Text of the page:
It’s not true that everything in agility favors the fast dog. Here is a riddle that is deliciously difficult. If a handler can run with his dog then most puzzles can be solved simply by running forward to show the dog which way to go. The fast dog handler has no such luxury.
The obvious question in this simple sequence is whether the handler can draw the dog between the two pipe tunnels. That’s really a two-part question: 1) can the handler be in position to draw the dog between the two pipe tunnels and 2) does the handler and dog have the skill or tool to accomplish that feat.
I have all of these hundreds of exercises that I’ve done at least a dozen times with other dogs, dogs that are gone now, and certainly not my motivated young boy Kory. I’m fairly determined to drag out all of these old cool exercises over the next couple of years to test my skill and develop teamwork with Kory.
Of course there really is no one correct answer. I’ve already said that if you can run with your dog that is probably the most correct answer for you; and yet you will still need the skill or handling tool to slip the dog between the two pipe tunnels.
I actually had to practice this several times to get the elements right; but I’ll tell you how I solved.
I started by layering to the opposite side of the first pipe tunnel; taking some care to cover the entry of the tunnel with a blocking step. Even in this I relied on Kory’s 2o2o on the teeter for me to get settled in the control position between the two pipe tunnels.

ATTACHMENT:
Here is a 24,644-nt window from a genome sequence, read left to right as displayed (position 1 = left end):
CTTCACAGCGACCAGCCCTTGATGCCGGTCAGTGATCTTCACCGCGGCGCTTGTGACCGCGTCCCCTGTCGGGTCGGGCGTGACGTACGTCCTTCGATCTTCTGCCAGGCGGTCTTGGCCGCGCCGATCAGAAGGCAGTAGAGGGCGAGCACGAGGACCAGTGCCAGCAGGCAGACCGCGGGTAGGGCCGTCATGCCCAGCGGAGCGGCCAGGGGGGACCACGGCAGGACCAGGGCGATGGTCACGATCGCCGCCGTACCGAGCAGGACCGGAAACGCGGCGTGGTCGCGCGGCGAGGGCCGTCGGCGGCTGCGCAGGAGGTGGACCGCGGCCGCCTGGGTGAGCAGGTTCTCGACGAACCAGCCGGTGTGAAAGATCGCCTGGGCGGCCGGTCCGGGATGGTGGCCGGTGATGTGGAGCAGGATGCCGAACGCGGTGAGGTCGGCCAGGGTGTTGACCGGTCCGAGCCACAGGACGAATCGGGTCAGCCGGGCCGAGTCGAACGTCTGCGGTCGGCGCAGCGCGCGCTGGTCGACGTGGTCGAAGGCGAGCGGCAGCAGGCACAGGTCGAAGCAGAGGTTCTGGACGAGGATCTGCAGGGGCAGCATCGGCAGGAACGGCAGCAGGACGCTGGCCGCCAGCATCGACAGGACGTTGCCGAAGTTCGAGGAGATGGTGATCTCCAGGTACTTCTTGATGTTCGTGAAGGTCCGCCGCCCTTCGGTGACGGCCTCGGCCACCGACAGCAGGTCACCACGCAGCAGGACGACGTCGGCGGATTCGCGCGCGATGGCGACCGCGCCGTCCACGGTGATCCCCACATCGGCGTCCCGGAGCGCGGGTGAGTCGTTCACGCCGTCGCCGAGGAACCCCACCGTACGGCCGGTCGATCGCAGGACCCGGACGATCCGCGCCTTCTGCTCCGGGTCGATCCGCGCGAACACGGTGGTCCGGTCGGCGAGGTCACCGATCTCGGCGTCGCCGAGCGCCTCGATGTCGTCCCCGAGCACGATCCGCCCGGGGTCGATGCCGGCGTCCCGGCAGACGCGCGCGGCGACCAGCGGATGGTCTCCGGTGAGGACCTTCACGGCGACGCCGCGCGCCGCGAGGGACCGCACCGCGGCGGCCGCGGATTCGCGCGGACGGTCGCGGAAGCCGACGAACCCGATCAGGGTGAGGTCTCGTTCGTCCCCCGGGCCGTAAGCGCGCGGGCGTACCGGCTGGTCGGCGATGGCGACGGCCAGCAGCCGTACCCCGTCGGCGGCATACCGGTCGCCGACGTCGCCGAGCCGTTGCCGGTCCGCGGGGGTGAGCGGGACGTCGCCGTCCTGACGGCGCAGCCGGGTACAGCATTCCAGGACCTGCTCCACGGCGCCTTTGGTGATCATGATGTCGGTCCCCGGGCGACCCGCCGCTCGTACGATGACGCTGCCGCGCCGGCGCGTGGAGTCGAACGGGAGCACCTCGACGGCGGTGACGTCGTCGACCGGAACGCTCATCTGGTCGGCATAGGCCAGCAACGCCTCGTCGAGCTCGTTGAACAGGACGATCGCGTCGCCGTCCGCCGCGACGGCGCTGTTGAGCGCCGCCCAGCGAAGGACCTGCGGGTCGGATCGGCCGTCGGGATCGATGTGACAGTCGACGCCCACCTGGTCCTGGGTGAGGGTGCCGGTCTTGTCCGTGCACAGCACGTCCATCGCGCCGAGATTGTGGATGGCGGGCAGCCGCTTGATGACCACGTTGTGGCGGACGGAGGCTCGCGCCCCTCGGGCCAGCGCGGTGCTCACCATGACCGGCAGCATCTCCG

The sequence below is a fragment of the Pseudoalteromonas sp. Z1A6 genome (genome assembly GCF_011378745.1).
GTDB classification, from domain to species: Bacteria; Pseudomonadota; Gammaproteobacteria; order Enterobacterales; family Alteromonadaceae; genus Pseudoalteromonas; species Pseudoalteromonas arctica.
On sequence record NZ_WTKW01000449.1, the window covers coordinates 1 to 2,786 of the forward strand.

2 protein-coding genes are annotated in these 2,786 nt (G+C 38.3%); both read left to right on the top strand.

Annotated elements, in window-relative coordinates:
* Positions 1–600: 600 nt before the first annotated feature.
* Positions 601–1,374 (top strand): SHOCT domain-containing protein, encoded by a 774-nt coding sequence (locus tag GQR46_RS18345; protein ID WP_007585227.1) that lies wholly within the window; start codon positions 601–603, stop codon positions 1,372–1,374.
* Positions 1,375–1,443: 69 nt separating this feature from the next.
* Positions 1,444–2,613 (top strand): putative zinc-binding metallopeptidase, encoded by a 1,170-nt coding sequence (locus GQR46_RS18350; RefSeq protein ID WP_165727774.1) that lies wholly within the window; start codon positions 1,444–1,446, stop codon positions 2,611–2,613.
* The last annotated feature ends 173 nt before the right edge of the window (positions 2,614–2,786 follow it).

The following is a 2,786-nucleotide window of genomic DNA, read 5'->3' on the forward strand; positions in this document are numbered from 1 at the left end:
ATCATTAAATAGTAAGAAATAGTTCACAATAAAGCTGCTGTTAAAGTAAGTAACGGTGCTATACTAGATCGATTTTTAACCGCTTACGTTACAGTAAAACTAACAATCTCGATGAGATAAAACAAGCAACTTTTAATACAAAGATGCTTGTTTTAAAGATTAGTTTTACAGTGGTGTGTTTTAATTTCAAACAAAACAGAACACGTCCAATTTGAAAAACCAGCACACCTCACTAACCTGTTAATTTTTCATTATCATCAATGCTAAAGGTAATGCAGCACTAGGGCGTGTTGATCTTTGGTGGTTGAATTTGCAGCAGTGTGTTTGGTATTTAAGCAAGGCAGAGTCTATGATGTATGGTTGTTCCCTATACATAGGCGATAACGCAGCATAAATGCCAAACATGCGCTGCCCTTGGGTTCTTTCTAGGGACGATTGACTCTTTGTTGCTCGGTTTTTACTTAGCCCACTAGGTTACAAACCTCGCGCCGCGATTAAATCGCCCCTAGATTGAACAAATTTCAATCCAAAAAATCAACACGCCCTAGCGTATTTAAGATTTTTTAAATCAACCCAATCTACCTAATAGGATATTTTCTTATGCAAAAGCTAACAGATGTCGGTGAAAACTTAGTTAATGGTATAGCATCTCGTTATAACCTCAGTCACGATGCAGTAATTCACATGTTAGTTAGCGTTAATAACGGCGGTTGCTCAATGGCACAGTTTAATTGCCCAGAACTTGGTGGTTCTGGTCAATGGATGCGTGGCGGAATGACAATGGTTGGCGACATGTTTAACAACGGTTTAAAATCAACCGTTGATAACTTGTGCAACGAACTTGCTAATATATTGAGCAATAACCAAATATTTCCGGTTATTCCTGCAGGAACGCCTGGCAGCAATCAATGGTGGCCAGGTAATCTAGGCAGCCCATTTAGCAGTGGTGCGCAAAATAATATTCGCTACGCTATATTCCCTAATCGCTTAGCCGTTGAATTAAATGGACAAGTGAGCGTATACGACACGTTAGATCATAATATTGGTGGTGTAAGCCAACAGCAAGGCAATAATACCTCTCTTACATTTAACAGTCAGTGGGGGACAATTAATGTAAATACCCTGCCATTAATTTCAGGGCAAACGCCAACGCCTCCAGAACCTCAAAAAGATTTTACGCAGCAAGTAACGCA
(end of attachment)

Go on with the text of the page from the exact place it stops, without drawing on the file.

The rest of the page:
Saying I “relied” is a bit of a fib. We practiced this several times as he found the notion that I’d be layering the tunnel and staying in motion to be a bit over-stimulating. This will be in my practice notes for the next few months.
The next bit is basically just a call to hand. Note that I present the hand just past the outside plane of the two pipe tunnels. My command to Kory is “Close”; and what I’ve trained him to do is run up and bump my hand with his nose. Sometimes he bumps it with his teeth which I might find unsettling except that he manages to do so with considerable restraint.
I really have to show both of the next two elements as they hinge on what I called the control position. The point at which I did the call to hand was carefully chosen. I need to make a one-step send out to jump #2 (black lines) and then immediately apply pressure out to the tire at #3 (red lines) on the other side of the tunnel.
Finally I will again call to hand in the gap between the tunnels. The real difficulty here is if I had to put too much pressure out to the tire then I have to hurry scurry to get back to this position. Remind me to add to my training notes a “call to hand” while I’m in full motion. Usually this is a static exercise.
I don’t really need to draw the final send to jump #4. Once the dog has passed between the two pipe tunnels there’s not too much that can go wrong.
The Cedars Inn: Review by a Cheap Scot Traveler
I am a cheap Scot. I admit to that. You can ask my brother. Over the years I’ve learned to look for the bargains but admit to being far less persnickety when somebody else is paying the bill. Okay, I’m paying for this week of travel. As a consequence I have the red-eye experience both going and coming; and I’ve booked the bargain basement lodging… the Cedars Inn, in Auburn, Washington.
It turns out Cedars Inn is very much like you’d expect in a Motel 6 or Econolodge that has been taken over by the prodigal son of an Indian family who’ve shipped the kid off to exploit a family business. It’s a business in some disrepair, I’m afraid.